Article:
Local shares stayed on a downward path yesterday, dragged lower by banks and Singtel.
The Straits Times Index shed 22.23 points or 0.62 per cent - its second straight losing session - to 3,540.23, with 1.4 billion shares worth $1.3 billion changing hands.
Its showing was in line with the region, where the Jakarta Composite Index was the biggest loser, sinking 1.8 per cent to take its retreat to 8.1 per cent for the year. Recent terror attacks in Indonesia have shattered confidence among investors, Bloomberg reported.
Locally listed stocks of firms with Indonesia-sourced revenue or assets there also suffered.
Plantation firms First Resources and Bumitama Agri, Indonesian property owners Lippo Malls Indonesia Retail Trust and Sinarmas Land, energy firm RH Petrogas and water treatment firm Moya Asia all finished lower.
Mr Eli Lee, head of investment strategy at Bank of Singapore, said: "Global equities fluctuated between losses and gains on Tuesday after clocking in a three-day rally as investors weighed persistent concerns of rising rates, Middle East tensions and trade frictions."
China's industrial output rose 7 per cent last month from a year earlier, exceeding forecasts, although slowing investment signalled a moderation in the coming months.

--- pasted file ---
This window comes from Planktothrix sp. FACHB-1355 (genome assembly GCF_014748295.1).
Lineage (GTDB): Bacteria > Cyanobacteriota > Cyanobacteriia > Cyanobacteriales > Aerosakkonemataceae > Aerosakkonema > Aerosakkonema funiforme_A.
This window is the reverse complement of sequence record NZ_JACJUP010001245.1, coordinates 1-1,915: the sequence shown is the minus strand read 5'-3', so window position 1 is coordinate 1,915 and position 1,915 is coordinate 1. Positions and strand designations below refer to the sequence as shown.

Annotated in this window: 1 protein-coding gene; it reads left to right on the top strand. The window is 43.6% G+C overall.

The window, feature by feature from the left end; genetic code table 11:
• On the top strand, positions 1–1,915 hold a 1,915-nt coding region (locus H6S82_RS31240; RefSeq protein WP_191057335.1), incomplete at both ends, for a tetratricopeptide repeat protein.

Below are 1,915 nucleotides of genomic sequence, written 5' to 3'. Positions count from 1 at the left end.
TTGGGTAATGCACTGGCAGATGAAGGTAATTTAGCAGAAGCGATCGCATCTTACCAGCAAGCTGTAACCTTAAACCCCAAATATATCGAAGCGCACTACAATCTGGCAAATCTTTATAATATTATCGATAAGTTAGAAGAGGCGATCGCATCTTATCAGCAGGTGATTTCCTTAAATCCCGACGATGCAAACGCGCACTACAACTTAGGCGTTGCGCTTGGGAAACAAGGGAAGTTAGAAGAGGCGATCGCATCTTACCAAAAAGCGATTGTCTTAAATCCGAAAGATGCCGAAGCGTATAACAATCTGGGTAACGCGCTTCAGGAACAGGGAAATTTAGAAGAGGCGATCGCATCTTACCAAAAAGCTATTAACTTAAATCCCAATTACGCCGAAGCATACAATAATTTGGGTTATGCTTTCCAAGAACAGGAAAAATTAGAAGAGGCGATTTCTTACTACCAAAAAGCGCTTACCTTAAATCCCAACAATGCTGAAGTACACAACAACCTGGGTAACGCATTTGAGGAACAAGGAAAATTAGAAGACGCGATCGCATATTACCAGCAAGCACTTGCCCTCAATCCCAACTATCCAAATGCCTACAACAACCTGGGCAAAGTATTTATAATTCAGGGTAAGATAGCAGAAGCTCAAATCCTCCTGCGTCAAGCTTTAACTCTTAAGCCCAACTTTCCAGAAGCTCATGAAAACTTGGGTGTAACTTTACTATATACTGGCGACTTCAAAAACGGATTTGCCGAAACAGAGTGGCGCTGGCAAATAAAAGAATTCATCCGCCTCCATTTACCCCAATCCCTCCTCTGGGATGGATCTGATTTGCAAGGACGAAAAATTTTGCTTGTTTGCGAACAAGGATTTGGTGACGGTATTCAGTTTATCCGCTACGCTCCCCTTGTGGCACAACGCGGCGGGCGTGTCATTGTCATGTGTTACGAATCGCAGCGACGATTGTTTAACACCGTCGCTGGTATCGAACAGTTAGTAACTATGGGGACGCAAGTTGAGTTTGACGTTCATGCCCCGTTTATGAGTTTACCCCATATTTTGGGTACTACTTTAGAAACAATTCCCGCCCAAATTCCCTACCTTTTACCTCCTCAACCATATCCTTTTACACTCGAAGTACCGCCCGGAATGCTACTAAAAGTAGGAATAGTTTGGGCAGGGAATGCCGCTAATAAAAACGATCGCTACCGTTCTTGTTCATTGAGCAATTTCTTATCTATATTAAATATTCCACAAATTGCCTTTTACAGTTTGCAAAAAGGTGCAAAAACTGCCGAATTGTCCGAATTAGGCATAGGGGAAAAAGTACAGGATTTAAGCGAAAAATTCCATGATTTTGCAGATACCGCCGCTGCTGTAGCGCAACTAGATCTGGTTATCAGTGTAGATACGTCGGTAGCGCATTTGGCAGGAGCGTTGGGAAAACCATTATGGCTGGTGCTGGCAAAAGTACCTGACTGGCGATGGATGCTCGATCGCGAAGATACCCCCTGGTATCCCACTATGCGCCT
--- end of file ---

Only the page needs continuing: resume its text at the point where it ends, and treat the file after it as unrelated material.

"Data from China showed that growth momentum is broadly intact with inflation and the credit situation under control," Mr Lee said.
"The more pressing worry is how China will resolve its trade spat with the US."
Locally, DBS fell the most of the three Singapore banks, down 1.2 per cent to $28.88 after Bloomberg ran an interview with chief executive Piyush Gupta discussing plans to expand its wealth management business, and the fact that the rise of robots could put banking jobs at risk.
Singtel fell nine cents to $3.43 ahead of its May 17 results. There is market talk that robust profit growth at its Australian unit Optus probably cannot offset declines at its domestic operations, which are struggling with falling average revenue per user. Bharti Airtel also remains a drag with its falling profits.
Hutchison Port Holdings Trust fell 1.5 US cents or 4.4 per cent to 32.5 US cents, and StarHub finished flat at $2.14, after both were demoted from the MSCI Singapore Index to a small-cap gauge.
Venture Corp was added to the index, which may also explain its price appreciation in the past few days, though it lost nine cents to $22.18.